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Vagal Nerve Stimulation Can Lead to Cardiac Complications

In two cases, patients became asystolic after dissection, stimulation of vagus nerve in thyroid sx

heart illustration

FRIDAY, Feb. 5, 2016 (HealthDay News) -- Stimulation of the vagus nerve as part of intraoperative neuromonitoring (IONM) during thyroid surgery can result in severe cardiac complications, according to a case report published online Feb. 1 in Head & Neck.

Martin Almquist, M.D., Ph.D., from Skåne University Hospital in Lund, Sweden, and colleagues describe two cases of severe cardiac complications in patients undergoing IONM of the recurrent laryngeal nerve.

The first patient was an 81-year-old woman with type 2 diabetes and hypertension who was admitted for parathyroid surgery because of primary hyperparathyroidism. Following vagal stimulation with 1 mA, profound bradycardia occurred, which proceeded to cardiac arrest within a few seconds. The sinus rhythm recovered after cardiopulmonary resuscitation with external heart massage and atropine and ephedrine administration. The second patient was a 76-year-old man who was undergoing thyroid surgery to remove a large lesion in the neck. After stimulation of the vagal nerve during dissection, the patient experienced asystole. He responded to intravenous ephedrine and cardiac massage.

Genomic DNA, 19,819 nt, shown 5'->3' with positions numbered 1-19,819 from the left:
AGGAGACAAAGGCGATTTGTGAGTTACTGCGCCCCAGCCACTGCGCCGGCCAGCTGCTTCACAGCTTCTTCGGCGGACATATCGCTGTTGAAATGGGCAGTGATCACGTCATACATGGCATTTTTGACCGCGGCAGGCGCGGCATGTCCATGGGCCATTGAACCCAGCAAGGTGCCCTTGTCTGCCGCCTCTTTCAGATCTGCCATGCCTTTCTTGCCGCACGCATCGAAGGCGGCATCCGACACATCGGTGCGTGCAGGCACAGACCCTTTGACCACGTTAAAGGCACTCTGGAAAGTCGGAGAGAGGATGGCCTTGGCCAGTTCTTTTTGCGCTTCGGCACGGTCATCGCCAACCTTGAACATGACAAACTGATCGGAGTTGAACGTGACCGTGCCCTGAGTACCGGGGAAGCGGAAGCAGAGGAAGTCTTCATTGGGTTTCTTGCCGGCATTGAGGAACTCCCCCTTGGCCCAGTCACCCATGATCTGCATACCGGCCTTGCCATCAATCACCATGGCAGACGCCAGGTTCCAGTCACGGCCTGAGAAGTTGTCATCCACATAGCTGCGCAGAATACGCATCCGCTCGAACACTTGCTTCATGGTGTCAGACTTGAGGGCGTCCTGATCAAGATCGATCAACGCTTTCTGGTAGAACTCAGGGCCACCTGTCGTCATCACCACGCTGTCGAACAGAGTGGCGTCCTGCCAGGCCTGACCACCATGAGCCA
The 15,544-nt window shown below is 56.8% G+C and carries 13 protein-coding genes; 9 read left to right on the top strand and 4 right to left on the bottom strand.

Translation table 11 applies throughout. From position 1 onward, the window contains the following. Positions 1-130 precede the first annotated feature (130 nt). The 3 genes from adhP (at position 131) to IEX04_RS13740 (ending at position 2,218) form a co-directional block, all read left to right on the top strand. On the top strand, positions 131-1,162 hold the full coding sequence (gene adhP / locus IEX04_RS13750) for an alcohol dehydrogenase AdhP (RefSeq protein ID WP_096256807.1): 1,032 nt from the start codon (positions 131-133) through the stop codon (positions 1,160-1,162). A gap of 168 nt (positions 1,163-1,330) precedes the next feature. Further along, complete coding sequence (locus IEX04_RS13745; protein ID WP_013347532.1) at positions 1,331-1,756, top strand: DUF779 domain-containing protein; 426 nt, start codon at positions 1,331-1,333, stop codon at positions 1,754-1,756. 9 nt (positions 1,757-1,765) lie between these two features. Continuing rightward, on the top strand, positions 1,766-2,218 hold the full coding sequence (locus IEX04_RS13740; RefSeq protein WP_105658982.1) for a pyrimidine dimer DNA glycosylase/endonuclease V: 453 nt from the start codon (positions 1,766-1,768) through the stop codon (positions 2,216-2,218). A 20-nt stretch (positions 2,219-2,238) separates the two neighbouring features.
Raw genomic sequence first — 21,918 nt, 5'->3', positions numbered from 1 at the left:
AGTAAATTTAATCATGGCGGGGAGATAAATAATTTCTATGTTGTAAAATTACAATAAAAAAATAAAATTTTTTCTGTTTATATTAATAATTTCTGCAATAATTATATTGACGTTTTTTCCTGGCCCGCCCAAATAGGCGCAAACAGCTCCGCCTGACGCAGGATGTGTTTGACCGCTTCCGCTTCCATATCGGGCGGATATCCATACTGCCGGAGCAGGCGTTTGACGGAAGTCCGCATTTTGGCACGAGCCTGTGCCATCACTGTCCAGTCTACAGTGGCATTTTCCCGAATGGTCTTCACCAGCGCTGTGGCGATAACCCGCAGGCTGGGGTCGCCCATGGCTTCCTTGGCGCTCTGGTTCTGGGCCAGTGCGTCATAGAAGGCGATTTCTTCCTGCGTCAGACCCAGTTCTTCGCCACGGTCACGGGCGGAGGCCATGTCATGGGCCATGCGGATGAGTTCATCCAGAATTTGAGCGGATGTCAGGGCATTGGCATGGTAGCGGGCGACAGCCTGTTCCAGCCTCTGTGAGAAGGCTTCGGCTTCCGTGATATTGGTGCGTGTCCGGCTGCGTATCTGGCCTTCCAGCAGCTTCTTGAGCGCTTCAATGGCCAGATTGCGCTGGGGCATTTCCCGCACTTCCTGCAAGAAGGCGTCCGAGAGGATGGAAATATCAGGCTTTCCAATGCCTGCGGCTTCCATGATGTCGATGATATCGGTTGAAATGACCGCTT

"These two cases demonstrate that stimulation of the vagus nerve during IONM can lead to profound cardiac events," the authors write. "Consideration should be given to these potential complications when utilizing IONM."

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